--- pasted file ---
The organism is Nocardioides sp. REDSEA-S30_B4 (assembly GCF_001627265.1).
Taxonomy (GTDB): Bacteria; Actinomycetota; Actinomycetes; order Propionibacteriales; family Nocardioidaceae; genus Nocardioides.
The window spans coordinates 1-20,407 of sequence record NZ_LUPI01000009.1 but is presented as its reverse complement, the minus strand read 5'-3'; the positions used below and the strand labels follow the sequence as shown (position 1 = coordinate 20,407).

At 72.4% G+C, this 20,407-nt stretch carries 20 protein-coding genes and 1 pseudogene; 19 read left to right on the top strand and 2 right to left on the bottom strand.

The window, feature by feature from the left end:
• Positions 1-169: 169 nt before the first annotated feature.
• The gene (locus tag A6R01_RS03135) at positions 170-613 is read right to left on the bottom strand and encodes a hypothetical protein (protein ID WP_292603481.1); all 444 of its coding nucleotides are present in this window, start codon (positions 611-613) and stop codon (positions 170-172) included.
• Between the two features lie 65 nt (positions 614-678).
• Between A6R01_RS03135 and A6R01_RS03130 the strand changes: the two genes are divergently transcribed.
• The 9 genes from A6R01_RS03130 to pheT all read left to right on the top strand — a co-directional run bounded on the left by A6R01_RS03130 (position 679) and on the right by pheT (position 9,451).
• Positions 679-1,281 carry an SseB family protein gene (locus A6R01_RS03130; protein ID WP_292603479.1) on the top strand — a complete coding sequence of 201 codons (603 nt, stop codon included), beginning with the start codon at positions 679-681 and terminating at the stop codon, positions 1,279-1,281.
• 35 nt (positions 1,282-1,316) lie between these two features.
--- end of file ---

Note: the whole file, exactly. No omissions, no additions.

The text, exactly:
The organism is Nocardioides sp. REDSEA-S30_B4 (assembly GCF_001627265.1).
Taxonomy (GTDB): Bacteria; Actinomycetota; Actinomycetes; order Propionibacteriales; family Nocardioidaceae; genus Nocardioides.
The window spans coordinates 1-20,407 of sequence record NZ_LUPI01000009.1 but is presented as its reverse complement, the minus strand read 5'-3'; the positions used below and the strand labels follow the sequence as shown (position 1 = coordinate 20,407).

At 72.4% G+C, this 20,407-nt stretch carries 20 protein-coding genes and 1 pseudogene; 19 read left to right on the top strand and 2 right to left on the bottom strand.

The window, feature by feature from the left end:
• Positions 1-169: 169 nt before the first annotated feature.
• The gene (locus tag A6R01_RS03135) at positions 170-613 is read right to left on the bottom strand and encodes a hypothetical protein (protein ID WP_292603481.1); all 444 of its coding nucleotides are present in this window, start codon (positions 611-613) and stop codon (positions 170-172) included.
• Between the two features lie 65 nt (positions 614-678).
• Between A6R01_RS03135 and A6R01_RS03130 the strand changes: the two genes are divergently transcribed.
• The 9 genes from A6R01_RS03130 to pheT all read left to right on the top strand — a co-directional run bounded on the left by A6R01_RS03130 (position 679) and on the right by pheT (position 9,451).
• Positions 679-1,281 carry an SseB family protein gene (locus A6R01_RS03130; protein ID WP_292603479.1) on the top strand — a complete coding sequence of 201 codons (603 nt, stop codon included), beginning with the start codon at positions 679-681 and terminating at the stop codon, positions 1,279-1,281.
• 35 nt (positions 1,282-1,316) lie between these two features.